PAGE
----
Lacoka Lacrosse looking to a big year ahead with an all female team once again for 2017.

Lacoka Lacrosse looking to a big year ahead with an all female team once again for 2017.

Lacoka lacrosse clubs ready to hit the rink

Shoes will soon take the place of skates at the Ponoka rinks as the Lacoka Lacrosse season is set to get underway.

Shoes will soon take the place of skates at the Ponoka rinks as the lacrosse season is set to get underway.

The Lacoka Lacrosse Association (LLA) will see nine teams play in its six divisions and has seen a bit of an uptick in registrations for this season.

“Our total registration for the upcoming season is sitting at 138 athletes. This is up slightly from last year,” said Alex Wyse, LLA vice-president of coaching development.

“Some of our biggest increases have been in the mini-tyke (5-6 yrs) and tyke (7-8) divisions. These are the little guys and they are the future of our association, so it is great to see some strong numbers in those age groups.”

Wyse added that the majority of the players come from the Lacombe and Ponoka areas, but that they are seeing many rural areas such as Bashaw, Alix and Rimbey being represented on the teams.

When asked why lacrosse has seen a steady growth in the area, Wyse stated it all lot of it has to do with how fast the game is.

“Because lacrosse is awesome, it has been dubbed as ‘the fastest game on two feet’ and it definitely is that,” he said.

“On top of the speed, the sport features amazing passing plays and physical contact, making it a highly entertaining game to watch and to play.”

Wyse added the sport had changed a lot in the area since LLA took to the floor in 2003.

“Lacrosse is relatively new in central Alberta. For more families, this is a first generation sport. It isn’t like hockey where you have a whole bunch of parents that grew up playing it, so recruiting coaches is a challenge,” he said.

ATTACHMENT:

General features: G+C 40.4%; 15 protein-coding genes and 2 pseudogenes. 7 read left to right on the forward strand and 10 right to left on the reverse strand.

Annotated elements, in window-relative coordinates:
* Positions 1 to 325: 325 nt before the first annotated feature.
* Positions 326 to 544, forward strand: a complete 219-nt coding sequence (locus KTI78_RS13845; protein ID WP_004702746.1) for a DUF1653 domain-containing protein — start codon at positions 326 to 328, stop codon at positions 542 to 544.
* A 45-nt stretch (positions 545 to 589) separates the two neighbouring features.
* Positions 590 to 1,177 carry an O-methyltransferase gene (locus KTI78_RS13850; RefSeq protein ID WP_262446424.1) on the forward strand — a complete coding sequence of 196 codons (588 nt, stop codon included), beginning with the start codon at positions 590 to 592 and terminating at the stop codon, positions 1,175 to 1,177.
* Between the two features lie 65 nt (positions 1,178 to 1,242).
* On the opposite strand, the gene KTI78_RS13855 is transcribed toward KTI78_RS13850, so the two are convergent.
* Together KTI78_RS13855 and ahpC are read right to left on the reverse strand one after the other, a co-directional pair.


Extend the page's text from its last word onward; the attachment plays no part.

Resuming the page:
“Having said that, one of the cool things we have started to see is a change in the demographics of our coaches. We are seeing a lot of our athletes that have graduated from our program coming back to help coach and pass on all that they have learned. It is pretty amazing to see things coming full circle in that regard.”

Basketball-style play

While people mostly compare the game to its ice-surface cousin hockey, playing lacrosse with the shot clock, pick plays and strategy is probably more similar to what people would see in a basketball game.

Overall, LLA will have two squads in the tyke and bantam (13-14) divisions with one each in the mini-tyke, novice (9-10), peewee (11-12) and midget (15-16) categories. However, Wyse explained the LLA is also proud of having put together for the second year in a row an all-girls team, which combines girls in the bantam and midget age group.

“This is an amazing step for us as an association and for the sport. This achievement has been possible, thanks in large part, to the hard work of our female lacrosse director Julie Barnes,” he said.

“The only other club in central Alberta that has been able to put together an all-girls team has been Red Deer and because of this, our girls’ club plays in the greater Edmonton league.”

For the rest of the LLA, the teams play in the Central Alberta Lacrosse League with practices split equally between the arenas in Ponoka and Lacombe. What that also means is being at the mercy of when the ice comes out, often leaving little time for practices before the season kicks off.

This season, teams were only able to hit the floor two days ago (April 3) with the season’s opening tournament this coming weekend.

“We are definitely hitting the floor running,” Wyse stated.

However, a lack of officials is continuing to hamper the sport across the province, so the LLA is hoping its efforts to introduce the game to more people will help with that and also grow lacrosse overall.

“Finding officials is definitely a challenge we face, as do other regions. Lacoka hosted a referee clinic in March and we want to strongly encourage any of our older players to try it out as means to better understand the game,” Wyse said.

“Also this year, we are going to attempt to expand the game even more by introducing a mid-season adult (16-plus) scrimmage time. This will be a fun, non-contact opportunity for adults in the community to come out and play this amazing sport.

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